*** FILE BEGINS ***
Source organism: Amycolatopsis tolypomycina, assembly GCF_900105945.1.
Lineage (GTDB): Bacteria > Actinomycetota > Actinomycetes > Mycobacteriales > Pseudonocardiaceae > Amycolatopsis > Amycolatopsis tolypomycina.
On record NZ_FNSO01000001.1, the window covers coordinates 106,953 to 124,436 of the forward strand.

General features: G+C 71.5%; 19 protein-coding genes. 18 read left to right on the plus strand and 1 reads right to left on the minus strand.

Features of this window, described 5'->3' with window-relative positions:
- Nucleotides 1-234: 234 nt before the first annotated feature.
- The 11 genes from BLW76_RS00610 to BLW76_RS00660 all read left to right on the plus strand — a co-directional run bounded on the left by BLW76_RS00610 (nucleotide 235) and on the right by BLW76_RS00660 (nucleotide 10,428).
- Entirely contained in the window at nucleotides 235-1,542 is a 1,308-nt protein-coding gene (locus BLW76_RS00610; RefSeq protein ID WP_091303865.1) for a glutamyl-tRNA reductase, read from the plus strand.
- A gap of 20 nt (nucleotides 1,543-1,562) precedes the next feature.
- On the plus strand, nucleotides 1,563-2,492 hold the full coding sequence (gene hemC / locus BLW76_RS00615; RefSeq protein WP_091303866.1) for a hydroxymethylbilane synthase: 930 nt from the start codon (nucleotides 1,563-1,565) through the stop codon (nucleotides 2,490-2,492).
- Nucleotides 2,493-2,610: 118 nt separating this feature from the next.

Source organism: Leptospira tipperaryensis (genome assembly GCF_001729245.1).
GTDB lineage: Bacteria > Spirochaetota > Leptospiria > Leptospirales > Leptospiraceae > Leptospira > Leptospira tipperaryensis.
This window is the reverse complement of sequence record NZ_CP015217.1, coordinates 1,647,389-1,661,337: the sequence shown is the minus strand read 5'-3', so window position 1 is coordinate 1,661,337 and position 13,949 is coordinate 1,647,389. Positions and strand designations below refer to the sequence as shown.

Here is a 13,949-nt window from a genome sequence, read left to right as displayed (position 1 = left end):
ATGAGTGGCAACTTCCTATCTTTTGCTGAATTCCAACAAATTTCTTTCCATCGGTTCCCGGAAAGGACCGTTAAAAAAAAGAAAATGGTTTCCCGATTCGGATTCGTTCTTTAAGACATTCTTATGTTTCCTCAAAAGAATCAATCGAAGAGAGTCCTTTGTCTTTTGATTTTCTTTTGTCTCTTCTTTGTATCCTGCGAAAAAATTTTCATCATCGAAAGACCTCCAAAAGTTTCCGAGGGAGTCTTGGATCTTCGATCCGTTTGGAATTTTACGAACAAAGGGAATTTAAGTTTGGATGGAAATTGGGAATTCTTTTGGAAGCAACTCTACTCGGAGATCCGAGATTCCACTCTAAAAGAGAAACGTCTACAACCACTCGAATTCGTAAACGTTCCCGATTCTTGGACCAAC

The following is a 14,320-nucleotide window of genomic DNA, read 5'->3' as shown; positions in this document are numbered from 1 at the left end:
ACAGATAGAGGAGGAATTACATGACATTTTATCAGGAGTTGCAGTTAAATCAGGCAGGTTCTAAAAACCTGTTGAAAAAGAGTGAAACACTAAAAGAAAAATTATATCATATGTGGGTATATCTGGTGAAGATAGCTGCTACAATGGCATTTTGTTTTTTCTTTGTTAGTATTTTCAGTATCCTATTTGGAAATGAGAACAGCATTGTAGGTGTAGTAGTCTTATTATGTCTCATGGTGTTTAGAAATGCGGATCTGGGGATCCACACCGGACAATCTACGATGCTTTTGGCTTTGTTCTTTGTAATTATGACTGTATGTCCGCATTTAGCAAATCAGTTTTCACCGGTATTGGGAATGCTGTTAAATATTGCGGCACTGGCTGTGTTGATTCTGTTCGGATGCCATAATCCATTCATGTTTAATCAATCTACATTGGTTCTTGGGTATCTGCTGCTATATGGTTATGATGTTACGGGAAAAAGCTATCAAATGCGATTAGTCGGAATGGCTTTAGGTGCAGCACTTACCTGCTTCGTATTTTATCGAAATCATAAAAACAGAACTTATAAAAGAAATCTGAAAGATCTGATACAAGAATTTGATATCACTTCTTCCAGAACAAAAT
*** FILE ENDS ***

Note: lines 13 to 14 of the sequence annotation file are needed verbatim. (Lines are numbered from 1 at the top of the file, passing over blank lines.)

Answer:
GTDB lineage: Bacteria > Spirochaetota > Leptospiria > Leptospirales > Leptospiraceae > Leptospira > Leptospira tipperaryensis.
This window is the reverse complement of sequence record NZ_CP015217.1, coordinates 1,647,389-1,661,337: the sequence shown is the minus strand read 5'-3', so window position 1 is coordinate 1,661,337 and position 13,949 is coordinate 1,647,389. Positions and strand designations below refer to the sequence as shown.